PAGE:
The World Economic Forum today launched its latest regional scenario study which examines three possible futures for the Gulf Cooperation Council countries. The GCC Countries and the World: Scenarios to 2025, the result of an 18-month research process involving over 300 experts from the Gulf countries and beyond, outlines three scenarios for the development of the GCC region from 2007 to 2025.
The research team led by the World Economic Forum, in partnership with the Economic Development Board of Bahrain, the Executive Affairs Authority of Abu Dhabi and the Olayan Financing Company in Saudi Arabia, asked two key questions concerning the future of the GCCs:
1. Will leaders in the public and private sector in the GCC countries be able to implement the necessary and relevant economic and political reforms and successfully enforce the rule of law?
2. Will GCC countries be able to maintain internal order and stability, in particular vis-à-vis a complex and uncertain regional situation?
The report (www.weforum.org/scenarios) presents three possible scenarios for the region over the next 20 years: Oasis, Sandstorm and The Fertile Gulf. Oasis describes a scenario where regional stability continues to be a challenge for the GCC countries, but they are nevertheless able to achieve substantial institutional reforms. The GCC countries develop strong identities and work together to coordinate diplomatic and economic policies through technocratic governance and a stronger internal market. Sandstorm describes a future where regional instability is the defining factor affecting the ability of GCC countries to effectively carry out much-needed institutional reforms. This scenario sees a number of conflating factors that make the surrounding region significantly turbulent, including conflict between the US and Iran, and spillover of violence from Iraq. The Fertile Gulf describes the rise of the GCC countries as innovation hubs in a global environment characterized by robust demand for energy and increasing globalization. Regional stability gives the GCC countries the opportunity to focus on enhancing their human capital at all levels, investing heavily in education while proceeding carefully with political and institutional reforms to support their growing economies and societies
“Over the next 20 years the region will continue to draw the world’s attention not just in terms of energy security, but also due to its fast-growing capital markets and innovative cities. The world needs to anticipate what forces may throw the region off track, and what opportunities exist to help the GCC countries and the broader Middle East region exceed our expectations,” noted Nicholas Davis, Global Leadership Fellow and Project Manager at the World Economic Forum.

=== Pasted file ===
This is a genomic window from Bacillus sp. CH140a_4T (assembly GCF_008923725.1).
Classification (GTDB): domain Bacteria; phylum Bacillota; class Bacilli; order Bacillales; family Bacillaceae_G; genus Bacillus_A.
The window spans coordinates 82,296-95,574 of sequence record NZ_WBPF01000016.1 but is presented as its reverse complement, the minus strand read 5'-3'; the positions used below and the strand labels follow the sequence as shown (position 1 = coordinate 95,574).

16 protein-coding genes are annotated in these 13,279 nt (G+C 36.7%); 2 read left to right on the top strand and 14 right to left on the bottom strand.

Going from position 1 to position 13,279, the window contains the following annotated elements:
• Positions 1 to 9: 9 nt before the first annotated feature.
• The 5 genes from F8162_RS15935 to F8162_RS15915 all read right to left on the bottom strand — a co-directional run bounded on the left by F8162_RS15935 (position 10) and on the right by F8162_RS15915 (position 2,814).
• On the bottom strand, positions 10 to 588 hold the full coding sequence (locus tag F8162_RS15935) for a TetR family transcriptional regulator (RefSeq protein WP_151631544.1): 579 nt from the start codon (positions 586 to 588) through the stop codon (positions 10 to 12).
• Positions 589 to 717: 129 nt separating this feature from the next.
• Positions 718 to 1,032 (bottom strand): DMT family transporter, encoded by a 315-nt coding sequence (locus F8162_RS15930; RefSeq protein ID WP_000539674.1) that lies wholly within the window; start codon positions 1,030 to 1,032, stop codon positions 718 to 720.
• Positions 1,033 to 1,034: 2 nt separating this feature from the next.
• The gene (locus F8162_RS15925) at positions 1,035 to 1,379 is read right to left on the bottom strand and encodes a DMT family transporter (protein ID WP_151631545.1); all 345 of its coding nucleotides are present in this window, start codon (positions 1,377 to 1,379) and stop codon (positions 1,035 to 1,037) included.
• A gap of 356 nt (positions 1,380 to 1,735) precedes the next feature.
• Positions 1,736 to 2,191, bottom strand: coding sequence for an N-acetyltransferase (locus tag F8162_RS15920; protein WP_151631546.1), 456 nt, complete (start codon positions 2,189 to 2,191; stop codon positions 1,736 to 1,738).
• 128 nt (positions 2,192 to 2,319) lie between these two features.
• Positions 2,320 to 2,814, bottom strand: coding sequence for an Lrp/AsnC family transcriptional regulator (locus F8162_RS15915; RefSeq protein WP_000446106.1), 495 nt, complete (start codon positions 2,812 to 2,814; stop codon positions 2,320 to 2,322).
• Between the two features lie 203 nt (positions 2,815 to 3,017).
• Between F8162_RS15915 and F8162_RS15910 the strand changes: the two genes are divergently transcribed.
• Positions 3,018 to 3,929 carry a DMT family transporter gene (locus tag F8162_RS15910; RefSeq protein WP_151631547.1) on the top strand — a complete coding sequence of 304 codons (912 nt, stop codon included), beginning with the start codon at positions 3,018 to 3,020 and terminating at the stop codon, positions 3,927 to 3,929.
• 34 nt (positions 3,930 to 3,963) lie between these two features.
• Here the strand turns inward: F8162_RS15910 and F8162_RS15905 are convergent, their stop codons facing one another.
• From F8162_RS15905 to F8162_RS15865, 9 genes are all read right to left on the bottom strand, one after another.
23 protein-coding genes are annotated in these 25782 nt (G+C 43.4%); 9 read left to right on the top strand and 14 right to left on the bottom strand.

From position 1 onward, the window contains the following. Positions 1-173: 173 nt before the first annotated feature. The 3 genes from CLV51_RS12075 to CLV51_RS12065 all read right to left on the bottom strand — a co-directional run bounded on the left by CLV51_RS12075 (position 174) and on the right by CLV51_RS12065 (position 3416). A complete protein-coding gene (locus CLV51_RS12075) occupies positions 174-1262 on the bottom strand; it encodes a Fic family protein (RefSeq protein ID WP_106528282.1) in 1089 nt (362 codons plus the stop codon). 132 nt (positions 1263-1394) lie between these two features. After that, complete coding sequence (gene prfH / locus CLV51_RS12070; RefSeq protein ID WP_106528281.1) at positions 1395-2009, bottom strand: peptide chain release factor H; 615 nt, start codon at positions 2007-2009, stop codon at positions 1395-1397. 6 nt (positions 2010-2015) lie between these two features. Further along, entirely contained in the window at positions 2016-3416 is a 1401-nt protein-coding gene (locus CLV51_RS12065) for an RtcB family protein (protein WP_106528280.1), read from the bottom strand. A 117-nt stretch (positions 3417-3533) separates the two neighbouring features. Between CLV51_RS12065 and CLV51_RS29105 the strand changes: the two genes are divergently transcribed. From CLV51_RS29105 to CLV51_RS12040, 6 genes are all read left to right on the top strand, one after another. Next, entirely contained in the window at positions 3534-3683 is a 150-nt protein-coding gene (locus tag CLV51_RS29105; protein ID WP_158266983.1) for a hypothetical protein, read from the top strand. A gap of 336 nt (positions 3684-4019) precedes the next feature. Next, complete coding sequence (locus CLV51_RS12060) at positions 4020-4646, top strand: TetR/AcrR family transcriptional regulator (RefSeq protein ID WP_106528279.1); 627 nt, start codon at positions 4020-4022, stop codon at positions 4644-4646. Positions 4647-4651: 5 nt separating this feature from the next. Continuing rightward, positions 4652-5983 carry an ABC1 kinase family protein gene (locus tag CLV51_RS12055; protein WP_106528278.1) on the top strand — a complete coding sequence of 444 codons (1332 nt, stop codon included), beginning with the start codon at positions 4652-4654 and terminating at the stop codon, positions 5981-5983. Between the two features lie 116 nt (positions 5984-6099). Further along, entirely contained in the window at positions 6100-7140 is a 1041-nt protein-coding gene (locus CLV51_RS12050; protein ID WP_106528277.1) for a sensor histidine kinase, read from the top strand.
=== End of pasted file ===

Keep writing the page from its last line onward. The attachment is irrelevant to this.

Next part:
The scenarios are a result of a multi-stakeholder project involving participants and entities from the private, public and non-governmental spheres. The Economic Development Board of Bahrain and the Executive Affairs Authority of Abu Dhabi are using the scenarios to generate a common basis of understanding with the private and public sectors in their countries, as well as with foreign investors and other stakeholders, in their work towards a positive scenario for the GCC countries. The Olayan Financing Company is committed to contributing to the well-being of both the country and the region and is using the scenarios to generate new ways of thinking about the future.
To explore the deeper issues and ramifications of the region’s development, the World Economic Forum will take the results of the GCC Country Scenarios to international audiences at its numerous regional meetings, including the Inaugural Annual Meeting of the New Champions in Dalian, People’s Republic of China, 6-8 September 2007 and the World Economic Forum Annual Meeting 2008 in January in Davos.
The World Economic Forum’s World Scenario Series also includes previously-published scenarios on India, China, Russia, the Digital Ecosystem and Technology and Innovation in Financial Services.
The World Economic Forum is an independent international organization committed to improving the state of the world by engaging leaders in partnerships to shape global, regional and industry agendas.
Incorporated as a foundation in 1971, and based in Geneva, Switzerland, the World Economic Forum is impartial and not-for-profit; it is tied to no political, partisan or national interests. (http://www.weforum.org)
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